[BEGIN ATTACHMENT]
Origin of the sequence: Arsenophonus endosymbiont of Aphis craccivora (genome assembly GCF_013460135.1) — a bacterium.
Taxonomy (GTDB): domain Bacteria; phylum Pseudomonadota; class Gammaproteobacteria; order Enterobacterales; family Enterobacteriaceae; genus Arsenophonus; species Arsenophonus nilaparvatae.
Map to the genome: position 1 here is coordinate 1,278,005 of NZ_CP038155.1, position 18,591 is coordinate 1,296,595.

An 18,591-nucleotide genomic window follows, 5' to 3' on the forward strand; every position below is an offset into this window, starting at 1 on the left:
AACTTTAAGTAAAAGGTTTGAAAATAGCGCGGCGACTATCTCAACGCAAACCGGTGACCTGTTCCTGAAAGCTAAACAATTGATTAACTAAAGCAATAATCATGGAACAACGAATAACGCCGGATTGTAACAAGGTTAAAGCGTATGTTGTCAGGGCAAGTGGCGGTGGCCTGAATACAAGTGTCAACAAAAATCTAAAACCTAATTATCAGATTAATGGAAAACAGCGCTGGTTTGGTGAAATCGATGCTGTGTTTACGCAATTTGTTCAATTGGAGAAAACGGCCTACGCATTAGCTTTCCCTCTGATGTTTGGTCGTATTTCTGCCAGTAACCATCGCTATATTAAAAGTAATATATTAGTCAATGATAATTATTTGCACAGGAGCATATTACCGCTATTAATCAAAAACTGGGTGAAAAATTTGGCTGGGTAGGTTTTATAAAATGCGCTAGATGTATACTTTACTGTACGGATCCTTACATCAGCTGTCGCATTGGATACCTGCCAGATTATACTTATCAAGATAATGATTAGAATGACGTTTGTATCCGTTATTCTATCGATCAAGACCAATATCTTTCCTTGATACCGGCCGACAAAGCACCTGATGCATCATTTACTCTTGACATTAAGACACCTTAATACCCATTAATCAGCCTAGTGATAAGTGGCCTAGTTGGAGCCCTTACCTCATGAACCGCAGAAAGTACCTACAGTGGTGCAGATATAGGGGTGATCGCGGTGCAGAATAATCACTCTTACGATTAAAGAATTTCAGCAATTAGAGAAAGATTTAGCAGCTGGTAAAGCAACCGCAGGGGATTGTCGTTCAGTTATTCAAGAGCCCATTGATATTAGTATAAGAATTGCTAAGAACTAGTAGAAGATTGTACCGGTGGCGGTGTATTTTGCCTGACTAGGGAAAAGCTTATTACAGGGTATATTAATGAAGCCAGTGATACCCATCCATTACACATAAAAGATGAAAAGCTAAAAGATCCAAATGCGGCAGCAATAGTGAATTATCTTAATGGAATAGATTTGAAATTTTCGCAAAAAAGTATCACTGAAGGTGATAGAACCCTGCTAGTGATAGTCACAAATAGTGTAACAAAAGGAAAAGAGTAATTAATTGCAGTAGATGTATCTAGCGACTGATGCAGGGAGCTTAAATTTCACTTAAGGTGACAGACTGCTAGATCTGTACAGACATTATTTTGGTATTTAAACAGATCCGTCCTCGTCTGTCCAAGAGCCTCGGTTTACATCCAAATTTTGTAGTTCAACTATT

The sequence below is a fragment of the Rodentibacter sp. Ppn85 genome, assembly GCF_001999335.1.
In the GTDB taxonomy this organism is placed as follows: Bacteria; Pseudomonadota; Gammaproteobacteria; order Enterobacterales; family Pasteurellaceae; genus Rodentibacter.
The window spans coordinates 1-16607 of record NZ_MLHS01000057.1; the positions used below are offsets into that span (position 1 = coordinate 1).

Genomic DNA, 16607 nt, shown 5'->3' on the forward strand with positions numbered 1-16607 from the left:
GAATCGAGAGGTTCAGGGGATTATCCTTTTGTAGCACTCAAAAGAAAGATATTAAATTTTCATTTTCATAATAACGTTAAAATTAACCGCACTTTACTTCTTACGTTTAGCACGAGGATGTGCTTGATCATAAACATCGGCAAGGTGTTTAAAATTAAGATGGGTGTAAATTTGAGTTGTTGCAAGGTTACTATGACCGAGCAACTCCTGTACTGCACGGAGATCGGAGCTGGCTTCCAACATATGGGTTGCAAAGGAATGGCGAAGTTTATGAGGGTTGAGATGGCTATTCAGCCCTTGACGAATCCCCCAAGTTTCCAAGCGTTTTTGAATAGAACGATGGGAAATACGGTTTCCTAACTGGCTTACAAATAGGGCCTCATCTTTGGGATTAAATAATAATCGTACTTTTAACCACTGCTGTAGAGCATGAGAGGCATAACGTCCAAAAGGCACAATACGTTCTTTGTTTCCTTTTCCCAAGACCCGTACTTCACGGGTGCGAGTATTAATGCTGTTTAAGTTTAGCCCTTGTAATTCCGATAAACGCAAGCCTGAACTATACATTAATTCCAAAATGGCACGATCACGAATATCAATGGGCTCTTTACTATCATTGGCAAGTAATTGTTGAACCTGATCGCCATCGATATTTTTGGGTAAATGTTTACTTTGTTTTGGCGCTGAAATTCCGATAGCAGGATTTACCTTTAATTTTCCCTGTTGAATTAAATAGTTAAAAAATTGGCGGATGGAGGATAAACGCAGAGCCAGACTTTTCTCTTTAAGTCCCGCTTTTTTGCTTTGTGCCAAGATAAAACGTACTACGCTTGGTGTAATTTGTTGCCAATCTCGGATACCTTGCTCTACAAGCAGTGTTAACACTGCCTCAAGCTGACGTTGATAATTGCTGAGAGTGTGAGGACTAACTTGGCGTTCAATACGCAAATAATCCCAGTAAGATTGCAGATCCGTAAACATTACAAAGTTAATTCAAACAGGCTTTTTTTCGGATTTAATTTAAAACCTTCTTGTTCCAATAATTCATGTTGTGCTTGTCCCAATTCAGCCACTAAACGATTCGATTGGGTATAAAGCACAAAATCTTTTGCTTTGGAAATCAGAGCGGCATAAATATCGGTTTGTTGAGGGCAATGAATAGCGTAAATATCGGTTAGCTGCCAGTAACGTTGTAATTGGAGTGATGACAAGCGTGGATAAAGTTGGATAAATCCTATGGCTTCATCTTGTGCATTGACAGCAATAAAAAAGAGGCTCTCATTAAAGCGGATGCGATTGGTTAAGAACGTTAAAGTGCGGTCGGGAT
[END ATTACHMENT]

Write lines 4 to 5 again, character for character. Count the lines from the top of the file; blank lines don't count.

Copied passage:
An 18,591-nucleotide genomic window follows, 5' to 3' on the forward strand; every position below is an offset into this window, starting at 1 on the left:
AACTTTAAGTAAAAGGTTTGAAAATAGCGCGGCGACTATCTCAACGCAAACCGGTGACCTGTTCCTGAAAGCTAAACAATTGATTAACTAAAGCAATAATCATGGAACAACGAATAACGCCGGATTGTAACAAGGTTAAAGCGTATGTTGTCAGGGCAAGTGGCGGTGGCCTGAATACAAGTGTCAACAAAAATCTAAAACCTAATTATCAGATTAATGGAAAACAGCGCTGGTTTGGTGAAATCGATGCTGTGTTTACGCAATTTGTTCAATTGGAGAAAACGGCCTACGCATTAGCTTTCCCTCTGATGTTTGGTCGTATTTCTGCCAGTAACCATCGCTATATTAAAAGTAATATATTAGTCAATGATAATTATTTGCACAGGAGCATATTACCGCTATTAATCAAAAACTGGGTGAAAAATTTGGCTGGGTAGGTTTTATAAAATGCGCTAGATGTATACTTTACTGTACGGATCCTTACATCAGCTGTCGCATTGGATACCTGCCAGATTATACTTATCAAGATAATGATTAGAATGACGTTTGTATCCGTTATTCTATCGATCAAGACCAATATCTTTCCTTGATACCGGCCGACAAAGCACCTGATGCATCATTTACTCTTGACATTAAGACACCTTAATACCCATTAATCAGCCTAGTGATAAGTGGCCTAGTTGGAGCCCTTACCTCATGAACCGCAGAAAGTACCTACAGTGGTGCAGATATAGGGGTGATCGCGGTGCAGAATAATCACTCTTACGATTAAAGAATTTCAGCAATTAGAGAAAGATTTAGCAGCTGGTAAAGCAACCGCAGGGGATTGTCGTTCAGTTATTCAAGAGCCCATTGATATTAGTATAAGAATTGCTAAGAACTAGTAGAAGATTGTACCGGTGGCGGTGTATTTTGCCTGACTAGGGAAAAGCTTATTACAGGGTATATTAATGAAGCCAGTGATACCCATCCATTACACATAAAAGATGAAAAGCTAAAAGATCCAAATGCGGCAGCAATAGTGAATTATCTTAATGGAATAGATTTGAAATTTTCGCAAAAAAGTATCACTGAAGGTGATAGAACCCTGCTAGTGATAGTCACAAATAGTGTAACAAAAGGAAAAGAGTAATTAATTGCAGTAGATGTATCTAGCGACTGATGCAGGGAGCTTAAATTTCACTTAAGGTGACAGACTGCTAGATCTGTACAGACATTATTTTGGTATTTAAACAGATCCGTCCTCGTCTGTCCAAGAGCCTCGGTTTACATCCAAATTTTGTAGTTCAACTATT